Scarification: What makes it so popular today

Scarification is nothing but etching, scratching, burning or cutting designs superficially on the skin to make some kind of permanent body modifications. Though there is a risk of infection, many people still indulge in scarification due to various reasons. Many people do it just to enhance their looks. While some of them do it for religious purposes or standing out in the crowd. In certain tribes, women who are ready and willing to bear children do scarring on their abdomen. This denotes that they are mature enough to bear children.


How it is done

Scarification is done by branding or cutting to create designs. When it is done by cutting, sections of the skin are removed with a sharp and surgical knife or blade. The artist who does this also uses tiny medical scalpels that are disposable. Using the same blade for different persons is not recommended as it can cause infections. When scarification is done by branding, heat is used as the cauterization tool. Heat is used to remove the skin and create a design you need. As the burns heal, it will turn into the scar on the skin. Scarification is considered to be a form of controlled injury that should be performed only by professionals.

Growing popularity

Scarification is getting popular recently. The process and results spurred a special kind of nostalgia for forming different kind of society. The industrial consumerists today are getting attracted and interested to the primitive societies and their ways. There is some kind of fascination that is drawing them toward the practice. Many people are getting these done in order to look attractive and be different from others. Some of them even take it as a way of expressing their artistic refinement and taste.

Ancient roots

The painful body modification movement has been an ancient practice. During 1870s, the Maori men living in New Zealand had etched tattoos all over their face. Various patterns were chiseled on their skin to make ridges and groves. They looked fierce but attracted women. None of the designs was similar. So each man was different from the other and it served as a means of identity as well. Other earlier forms of scarification included rubbing ash into the cuts to make blackened scars.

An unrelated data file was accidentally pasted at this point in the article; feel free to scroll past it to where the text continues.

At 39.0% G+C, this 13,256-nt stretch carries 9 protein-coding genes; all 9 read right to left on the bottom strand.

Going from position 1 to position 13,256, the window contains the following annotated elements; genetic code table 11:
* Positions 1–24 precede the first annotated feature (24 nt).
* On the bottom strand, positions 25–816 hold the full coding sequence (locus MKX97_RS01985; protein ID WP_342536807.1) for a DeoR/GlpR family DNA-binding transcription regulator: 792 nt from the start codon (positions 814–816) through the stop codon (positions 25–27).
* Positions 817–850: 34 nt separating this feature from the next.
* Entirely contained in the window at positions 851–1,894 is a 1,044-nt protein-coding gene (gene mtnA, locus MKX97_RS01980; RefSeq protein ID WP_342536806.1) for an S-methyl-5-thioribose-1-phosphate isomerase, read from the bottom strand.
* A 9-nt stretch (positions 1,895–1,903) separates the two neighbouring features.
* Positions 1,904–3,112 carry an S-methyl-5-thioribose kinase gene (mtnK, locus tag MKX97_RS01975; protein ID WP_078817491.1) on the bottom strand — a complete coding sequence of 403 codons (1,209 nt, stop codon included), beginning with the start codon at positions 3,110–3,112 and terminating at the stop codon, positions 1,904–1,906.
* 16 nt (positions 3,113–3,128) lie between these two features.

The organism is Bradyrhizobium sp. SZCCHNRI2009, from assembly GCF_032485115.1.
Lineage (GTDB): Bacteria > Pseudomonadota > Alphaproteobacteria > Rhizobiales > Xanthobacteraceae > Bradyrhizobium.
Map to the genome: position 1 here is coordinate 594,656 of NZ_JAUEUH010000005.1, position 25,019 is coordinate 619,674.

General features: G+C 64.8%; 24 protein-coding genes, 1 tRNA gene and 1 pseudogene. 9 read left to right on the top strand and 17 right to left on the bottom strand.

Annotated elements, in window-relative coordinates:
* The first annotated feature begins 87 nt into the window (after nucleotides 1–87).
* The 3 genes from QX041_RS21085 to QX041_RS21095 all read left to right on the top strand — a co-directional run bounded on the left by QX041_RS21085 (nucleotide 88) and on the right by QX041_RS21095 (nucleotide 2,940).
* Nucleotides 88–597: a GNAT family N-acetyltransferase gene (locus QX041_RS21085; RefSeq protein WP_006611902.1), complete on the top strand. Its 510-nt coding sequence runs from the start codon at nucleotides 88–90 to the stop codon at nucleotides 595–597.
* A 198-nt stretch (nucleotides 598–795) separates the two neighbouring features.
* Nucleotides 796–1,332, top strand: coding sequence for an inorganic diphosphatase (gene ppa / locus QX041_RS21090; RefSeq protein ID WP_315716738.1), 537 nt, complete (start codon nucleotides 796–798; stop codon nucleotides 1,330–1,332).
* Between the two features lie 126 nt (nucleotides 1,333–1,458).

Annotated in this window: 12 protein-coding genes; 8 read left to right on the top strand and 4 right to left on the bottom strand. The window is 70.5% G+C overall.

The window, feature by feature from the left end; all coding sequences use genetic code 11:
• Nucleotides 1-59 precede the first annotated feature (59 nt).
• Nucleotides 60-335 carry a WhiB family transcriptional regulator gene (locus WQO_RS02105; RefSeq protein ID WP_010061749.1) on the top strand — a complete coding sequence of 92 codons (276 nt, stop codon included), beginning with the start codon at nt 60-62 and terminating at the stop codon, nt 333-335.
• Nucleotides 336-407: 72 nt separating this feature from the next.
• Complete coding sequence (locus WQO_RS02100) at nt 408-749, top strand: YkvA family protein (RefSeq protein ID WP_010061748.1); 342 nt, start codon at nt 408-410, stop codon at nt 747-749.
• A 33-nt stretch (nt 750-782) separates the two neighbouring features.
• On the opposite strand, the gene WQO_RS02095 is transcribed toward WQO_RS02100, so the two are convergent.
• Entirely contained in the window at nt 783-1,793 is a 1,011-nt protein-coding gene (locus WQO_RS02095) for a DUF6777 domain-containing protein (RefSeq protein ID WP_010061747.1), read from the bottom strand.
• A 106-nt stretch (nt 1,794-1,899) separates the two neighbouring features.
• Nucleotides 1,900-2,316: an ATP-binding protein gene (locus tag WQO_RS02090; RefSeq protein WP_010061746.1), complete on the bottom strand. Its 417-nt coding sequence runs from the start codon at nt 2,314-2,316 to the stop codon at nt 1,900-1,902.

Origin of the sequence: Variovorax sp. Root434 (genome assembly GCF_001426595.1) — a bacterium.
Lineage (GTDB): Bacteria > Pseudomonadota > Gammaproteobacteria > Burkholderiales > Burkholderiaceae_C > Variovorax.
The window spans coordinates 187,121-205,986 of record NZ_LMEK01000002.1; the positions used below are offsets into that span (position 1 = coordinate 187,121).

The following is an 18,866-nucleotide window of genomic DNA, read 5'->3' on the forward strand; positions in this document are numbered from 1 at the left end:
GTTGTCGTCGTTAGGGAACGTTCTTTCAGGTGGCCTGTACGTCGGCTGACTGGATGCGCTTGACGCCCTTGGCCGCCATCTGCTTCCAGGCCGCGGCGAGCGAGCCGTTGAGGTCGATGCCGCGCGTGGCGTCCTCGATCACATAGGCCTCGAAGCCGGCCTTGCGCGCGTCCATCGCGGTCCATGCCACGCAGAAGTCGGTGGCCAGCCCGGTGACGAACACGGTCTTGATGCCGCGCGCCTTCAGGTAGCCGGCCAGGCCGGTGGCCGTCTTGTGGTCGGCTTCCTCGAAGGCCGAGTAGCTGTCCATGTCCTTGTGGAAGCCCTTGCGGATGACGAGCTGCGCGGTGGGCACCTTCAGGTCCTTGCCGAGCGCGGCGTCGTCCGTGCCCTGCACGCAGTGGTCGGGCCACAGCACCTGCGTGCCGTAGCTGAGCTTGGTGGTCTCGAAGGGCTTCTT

Traditional importance

As already mentioned, the practice of scarification is very popular among various tribes. Men did scarring in order to have an identity of their own and to attract women.

1. It is considered as an initiation right for the young men in Papua New Guinea. The back, chest and buttocks are cut using a bamboo to test their self-discipline and strength. The scars that result represent the teeth marks of a crocodile that was believed to swallow the man during the ceremony.

2. In Ethiopia, the scars are seen on men’s chest. The scars represent the killing of other tribal enemies. Women with scars are considered to be attractive.

3. In Australia, the Aboriginal people used scarification on the bellies, shoulders and chest of men. People who did not have these scars were not allowed to participate in the tribal activities.

Current trends and status

Experts believe that many people scarify simply to look different from others or follow a trend.

According to Victoria Pitts, a professor at the City University, New York, scarification has become very popular in the U.S. and Australia during the last 7-8 years. It was originally followed by lesbian and gay subcultures during the 1980s.

Vince Hemingson, a filmmaker, writer and a person who has studied about body modifications, believes that scarification is bloody and painful. He also believes that scarification happens in cultures where the people had skin with a lot of melanin making it very difficult to see the tattoos.

Pitts, on the other hand, argues that scarification makes people to be different from others just like people using other methods to beautify themselves using cosmetic surgery, Botox, etc.

Quellette, however, feels that scarification is not going to become as popular as tattooing because it has a bizarre stigma attached to it.

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